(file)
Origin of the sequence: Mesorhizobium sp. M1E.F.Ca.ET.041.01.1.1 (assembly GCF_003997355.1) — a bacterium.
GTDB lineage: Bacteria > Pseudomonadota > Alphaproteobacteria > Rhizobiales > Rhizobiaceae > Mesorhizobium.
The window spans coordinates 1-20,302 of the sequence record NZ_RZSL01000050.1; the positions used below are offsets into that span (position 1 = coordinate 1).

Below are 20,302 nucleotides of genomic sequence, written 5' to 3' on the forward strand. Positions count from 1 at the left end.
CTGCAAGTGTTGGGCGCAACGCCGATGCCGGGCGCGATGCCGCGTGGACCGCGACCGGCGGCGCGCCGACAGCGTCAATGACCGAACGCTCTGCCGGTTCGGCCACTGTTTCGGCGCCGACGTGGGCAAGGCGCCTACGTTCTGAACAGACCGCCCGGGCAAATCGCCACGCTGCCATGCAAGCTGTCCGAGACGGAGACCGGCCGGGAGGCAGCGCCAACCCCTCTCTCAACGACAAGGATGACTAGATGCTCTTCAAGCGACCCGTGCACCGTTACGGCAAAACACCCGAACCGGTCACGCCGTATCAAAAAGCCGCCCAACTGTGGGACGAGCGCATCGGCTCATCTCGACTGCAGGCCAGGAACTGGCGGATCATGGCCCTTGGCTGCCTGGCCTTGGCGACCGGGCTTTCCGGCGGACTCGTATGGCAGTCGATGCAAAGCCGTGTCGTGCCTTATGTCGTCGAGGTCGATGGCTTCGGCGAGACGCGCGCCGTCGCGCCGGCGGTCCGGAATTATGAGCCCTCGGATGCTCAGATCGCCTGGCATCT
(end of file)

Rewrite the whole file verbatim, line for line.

Origin of the sequence: Mesorhizobium sp. M1E.F.Ca.ET.041.01.1.1 (assembly GCF_003997355.1) — a bacterium.
GTDB lineage: Bacteria > Pseudomonadota > Alphaproteobacteria > Rhizobiales > Rhizobiaceae > Mesorhizobium.
The window spans coordinates 1-20,302 of the sequence record NZ_RZSL01000050.1; the positions used below are offsets into that span (position 1 = coordinate 1).

Below are 20,302 nucleotides of genomic sequence, written 5' to 3' on the forward strand. Positions count from 1 at the left end.
CTGCAAGTGTTGGGCGCAACGCCGATGCCGGGCGCGATGCCGCGTGGACCGCGACCGGCGGCGCGCCGACAGCGTCAATGACCGAACGCTCTGCCGGTTCGGCCACTGTTTCGGCGCCGACGTGGGCAAGGCGCCTACGTTCTGAACAGACCGCCCGGGCAAATCGCCACGCTGCCATGCAAGCTGTCCGAGACGGAGACCGGCCGGGAGGCAGCGCCAACCCCTCTCTCAACGACAAGGATGACTAGATGCTCTTCAAGCGACCCGTGCACCGTTACGGCAAAACACCCGAACCGGTCACGCCGTATCAAAAAGCCGCCCAACTGTGGGACGAGCGCATCGGCTCATCTCGACTGCAGGCCAGGAACTGGCGGATCATGGCCCTTGGCTGCCTGGCCTTGGCGACCGGGCTTTCCGGCGGACTCGTATGGCAGTCGATGCAAAGCCGTGTCGTGCCTTATGTCGTCGAGGTCGATGGCTTCGGCGAGACGCGCGCCGTCGCGCCGGCGGTCCGGAATTATGAGCCCTCGGATGCTCAGATCGCCTGGCATCT